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Date: -- (:)
From: Gerd Stolpmann <info@g...>
Subject: Re: [Caml-list] Re: Common CGI interface
Am Mittwoch, den 20.04.2005, 22:00 +0200 schrieb Christophe TROESTLER:
> On Tue, 19 Apr 2005, Gerd Stolpmann <info@gerd-stolpmann.de> wrote:
> > 
> > Good idea. However, I think it is too late for such a discussion.
> > First, it already happened. [...] Ocamlnet.
> 
> Are questions welcomed?

Yes, of course. Also ideas for improvements, or just impressions.

> At the time I was not so much interested by web apps -- this is still
> not my main concern but, at times, I have to build some and I like
> both powerful and simple tools.  My experience with OCamlNet is that,
> for a newcomer, it is difficult to find ones way through it.  The
> library is impressive but, IMO, the interface could be made _simpler_
> and more orthogonal.

This is quite complicated to explain. Ocamlnet exhibits some of the
internal complexity to give "power users" more possibilities, for
example defining their own connector. Furthermore, it does not try to
hide the peculiarities of the various connector protocols. One sees that
every CGI request is performed by a new process, and for FastCGI and AJP
it is not hidden whether multi-processing or multi-threading is used to
parallelize requests.

Of course, this is confusing for beginners, but I don't really see how
to improve this without giving up modularity (i.e. every connector has
its own entry point).

> For example I am wondering why standard CGI must use [let cgi = new
> std_activation()] while FastCGI requires [Netcgi_fcgi.serv (fun cgi ->
> ...)].  Why can't the callback method be used consistently all over
> the place?  

For historical reasons, the CGI connector has a simplified entry point:

let cgi = new std_activation()

Why does this initialize for CGI? Because the argument ~env is missing,
and by default, env is tried to be taken from the process environment to
initialize for CGI. This simply means that on this level it is
implemented that CGI is the default connector.

Internally, the other connectors also create a std_activation object,
but with a certain ~env argument, making it different.

If we added the callback method for CGI, it would be simply

let cgi_serv f = f (new std_activation())

(maybe with added exception handling).

> Additional advantages are that it allows to handle
> exceptions [1], to [#finalize] automatically when the request has been
> dealt with (the user may still want to call [#finalize] manually but
> would not be required to do so) and to [#commit]/[#flush] the output.

Accepted, this would be better.

> Finally, how are we supposed to launch different threads for different
> requests [2]?

Maybe Eric can comment on this.

> About arguments: is the mutability of arguments useful?  This makes
> the whole interface more complex for a purpose I can't see.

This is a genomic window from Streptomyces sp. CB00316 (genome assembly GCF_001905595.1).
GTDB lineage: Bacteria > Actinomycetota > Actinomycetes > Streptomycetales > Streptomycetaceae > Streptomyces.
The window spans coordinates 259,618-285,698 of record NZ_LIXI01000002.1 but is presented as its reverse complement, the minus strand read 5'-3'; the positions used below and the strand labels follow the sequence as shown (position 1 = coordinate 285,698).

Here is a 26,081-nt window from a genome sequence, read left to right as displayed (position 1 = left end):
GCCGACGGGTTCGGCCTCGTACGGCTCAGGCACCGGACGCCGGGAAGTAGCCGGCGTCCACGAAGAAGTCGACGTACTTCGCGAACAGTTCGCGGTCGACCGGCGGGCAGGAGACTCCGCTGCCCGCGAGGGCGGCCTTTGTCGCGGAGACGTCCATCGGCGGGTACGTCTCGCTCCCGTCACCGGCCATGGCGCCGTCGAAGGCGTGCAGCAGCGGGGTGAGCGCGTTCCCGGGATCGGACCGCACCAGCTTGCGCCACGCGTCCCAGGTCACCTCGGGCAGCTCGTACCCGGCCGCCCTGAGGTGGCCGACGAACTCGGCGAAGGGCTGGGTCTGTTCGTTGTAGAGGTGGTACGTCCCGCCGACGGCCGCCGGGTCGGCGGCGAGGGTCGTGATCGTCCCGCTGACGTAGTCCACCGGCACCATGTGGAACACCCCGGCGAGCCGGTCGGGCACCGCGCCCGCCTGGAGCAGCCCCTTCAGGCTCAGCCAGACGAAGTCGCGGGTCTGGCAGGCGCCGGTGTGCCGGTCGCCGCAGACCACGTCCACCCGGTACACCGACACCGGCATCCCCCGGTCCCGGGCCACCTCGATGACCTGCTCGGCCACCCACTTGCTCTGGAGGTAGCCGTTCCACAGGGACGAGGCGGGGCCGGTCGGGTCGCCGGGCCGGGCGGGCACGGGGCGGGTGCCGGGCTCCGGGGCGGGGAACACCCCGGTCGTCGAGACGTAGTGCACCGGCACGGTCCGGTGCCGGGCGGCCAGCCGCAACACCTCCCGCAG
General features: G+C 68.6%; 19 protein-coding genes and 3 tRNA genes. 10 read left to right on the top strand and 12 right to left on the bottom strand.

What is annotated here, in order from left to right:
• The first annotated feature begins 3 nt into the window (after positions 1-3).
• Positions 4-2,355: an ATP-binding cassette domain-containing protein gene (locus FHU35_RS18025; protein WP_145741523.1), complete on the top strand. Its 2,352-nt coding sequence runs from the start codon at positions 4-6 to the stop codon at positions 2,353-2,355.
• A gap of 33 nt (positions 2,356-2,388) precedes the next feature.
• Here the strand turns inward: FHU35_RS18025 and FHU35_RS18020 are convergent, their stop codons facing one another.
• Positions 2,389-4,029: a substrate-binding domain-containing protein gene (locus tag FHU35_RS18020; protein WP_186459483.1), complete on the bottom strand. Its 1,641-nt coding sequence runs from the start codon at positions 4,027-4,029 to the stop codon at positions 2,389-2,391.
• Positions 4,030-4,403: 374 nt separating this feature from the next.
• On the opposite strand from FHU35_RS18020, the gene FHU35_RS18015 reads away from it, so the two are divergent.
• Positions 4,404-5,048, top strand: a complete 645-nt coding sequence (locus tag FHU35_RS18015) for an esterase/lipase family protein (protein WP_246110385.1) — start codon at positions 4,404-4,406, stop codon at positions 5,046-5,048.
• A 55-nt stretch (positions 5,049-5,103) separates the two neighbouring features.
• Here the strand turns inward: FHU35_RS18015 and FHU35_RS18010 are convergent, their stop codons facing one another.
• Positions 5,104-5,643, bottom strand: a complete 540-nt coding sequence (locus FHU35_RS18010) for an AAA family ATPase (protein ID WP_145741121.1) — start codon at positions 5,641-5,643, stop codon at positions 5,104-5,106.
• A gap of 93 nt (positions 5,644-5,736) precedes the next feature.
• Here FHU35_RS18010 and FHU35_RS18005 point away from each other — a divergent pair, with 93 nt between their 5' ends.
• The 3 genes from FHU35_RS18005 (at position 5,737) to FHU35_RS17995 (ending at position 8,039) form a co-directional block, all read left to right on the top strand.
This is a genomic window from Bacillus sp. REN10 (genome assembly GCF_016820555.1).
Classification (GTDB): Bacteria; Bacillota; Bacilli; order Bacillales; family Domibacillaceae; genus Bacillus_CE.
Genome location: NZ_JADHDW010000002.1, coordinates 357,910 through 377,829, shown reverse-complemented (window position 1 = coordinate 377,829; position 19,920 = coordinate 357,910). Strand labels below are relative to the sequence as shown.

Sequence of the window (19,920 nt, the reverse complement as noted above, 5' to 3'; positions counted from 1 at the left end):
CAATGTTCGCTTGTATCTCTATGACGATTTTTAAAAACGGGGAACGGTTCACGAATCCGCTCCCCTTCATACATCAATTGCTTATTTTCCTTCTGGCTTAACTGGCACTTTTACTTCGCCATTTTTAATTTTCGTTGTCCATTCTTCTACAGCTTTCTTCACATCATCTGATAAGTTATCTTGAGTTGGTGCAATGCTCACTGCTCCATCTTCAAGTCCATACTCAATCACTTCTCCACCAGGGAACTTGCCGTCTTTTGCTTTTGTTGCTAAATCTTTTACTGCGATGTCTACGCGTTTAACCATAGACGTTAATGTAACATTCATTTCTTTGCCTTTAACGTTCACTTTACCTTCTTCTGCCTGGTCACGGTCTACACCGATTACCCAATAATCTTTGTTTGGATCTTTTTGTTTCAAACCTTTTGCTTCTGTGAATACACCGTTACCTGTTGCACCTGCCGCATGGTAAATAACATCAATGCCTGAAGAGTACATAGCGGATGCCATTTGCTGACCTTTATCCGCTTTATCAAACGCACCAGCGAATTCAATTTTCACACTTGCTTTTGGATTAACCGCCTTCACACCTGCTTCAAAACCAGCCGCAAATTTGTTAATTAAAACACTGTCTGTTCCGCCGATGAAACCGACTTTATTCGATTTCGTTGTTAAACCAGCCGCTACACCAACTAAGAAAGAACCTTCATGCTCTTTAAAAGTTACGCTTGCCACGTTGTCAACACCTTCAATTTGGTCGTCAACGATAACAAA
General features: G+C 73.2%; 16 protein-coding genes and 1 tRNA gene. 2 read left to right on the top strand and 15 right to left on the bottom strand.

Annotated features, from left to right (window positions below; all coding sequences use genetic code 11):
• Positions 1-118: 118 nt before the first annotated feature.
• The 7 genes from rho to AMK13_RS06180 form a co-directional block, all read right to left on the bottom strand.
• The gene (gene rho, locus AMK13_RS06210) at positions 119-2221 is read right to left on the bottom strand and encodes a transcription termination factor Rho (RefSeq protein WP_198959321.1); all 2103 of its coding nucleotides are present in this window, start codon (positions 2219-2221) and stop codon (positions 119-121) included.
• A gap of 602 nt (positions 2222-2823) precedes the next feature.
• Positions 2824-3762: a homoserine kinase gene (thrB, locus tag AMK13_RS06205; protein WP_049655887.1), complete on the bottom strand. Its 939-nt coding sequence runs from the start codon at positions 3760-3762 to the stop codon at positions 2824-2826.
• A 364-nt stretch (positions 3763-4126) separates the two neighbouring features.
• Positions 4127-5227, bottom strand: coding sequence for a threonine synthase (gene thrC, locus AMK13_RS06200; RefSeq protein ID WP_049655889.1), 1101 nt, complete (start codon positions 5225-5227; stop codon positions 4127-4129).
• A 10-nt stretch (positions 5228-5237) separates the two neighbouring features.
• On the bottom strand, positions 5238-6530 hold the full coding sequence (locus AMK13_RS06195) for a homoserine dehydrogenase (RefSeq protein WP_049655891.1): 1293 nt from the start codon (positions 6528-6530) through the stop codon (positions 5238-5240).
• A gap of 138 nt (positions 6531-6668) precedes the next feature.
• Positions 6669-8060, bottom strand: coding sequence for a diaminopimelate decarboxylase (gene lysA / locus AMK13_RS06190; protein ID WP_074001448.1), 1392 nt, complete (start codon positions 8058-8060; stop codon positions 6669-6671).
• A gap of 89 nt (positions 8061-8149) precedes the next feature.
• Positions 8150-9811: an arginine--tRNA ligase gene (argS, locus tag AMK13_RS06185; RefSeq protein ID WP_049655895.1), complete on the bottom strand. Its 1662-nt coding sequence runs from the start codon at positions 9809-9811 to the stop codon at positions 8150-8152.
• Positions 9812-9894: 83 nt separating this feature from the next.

For example, to help for debugging. The command-line interface uses the
mutability of the arguments, too.

> Also, why
> not distinguish simple parameters (for which a method that returns a
> string is sufficient) and file uploads (for which one clearly wants
> more flexibility).

Because this is bullshit. It is not always a good idea to copy bad
habits of other libraries - I know that all other libraries treat simple
arguments and file arguments differently.

However, this is a difference that actually does not exist on the HTTP
level. I think it is shortsighted to artificially differ between things
that are principally the same. For example, what happens when a new HTML
feature is defined by W3C that requires a new kind of argument? E.g. a
rich text editor whose contents are transported with a new kind of
header? W3C will simply represent that argument in a form-encoded
request. The point is that OCamlnet can decode and represent all
form-encoded requests, no matter whether it is a file, a simple value,
or something completely different.

Btw, the uniform representation of arguments can already be very useful
now, for example for processing non-web requests.

> Why is there an exception [Std_environment_not_found]?  Isn't it the
> role of the library to reject requests with lack of information (and
> log them)?  Why bother the user with that?  (I don't even think one
> may want to customize the reply to such requests as they are just
> bogus.)

See above: CGI is the default connector, and this exception is raised
when the default does not apply.

> I have a few more questions in the same vein but will stop here
> waiting for reactions before bothering everybody even more! :-)

Ok, let's see whether this discussion is fruitful.

Gerd
-- 
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Gerd Stolpmann * Viktoriastr. 45 * 64293 Darmstadt * Germany 
gerd@gerd-stolpmann.de          http://www.gerd-stolpmann.de
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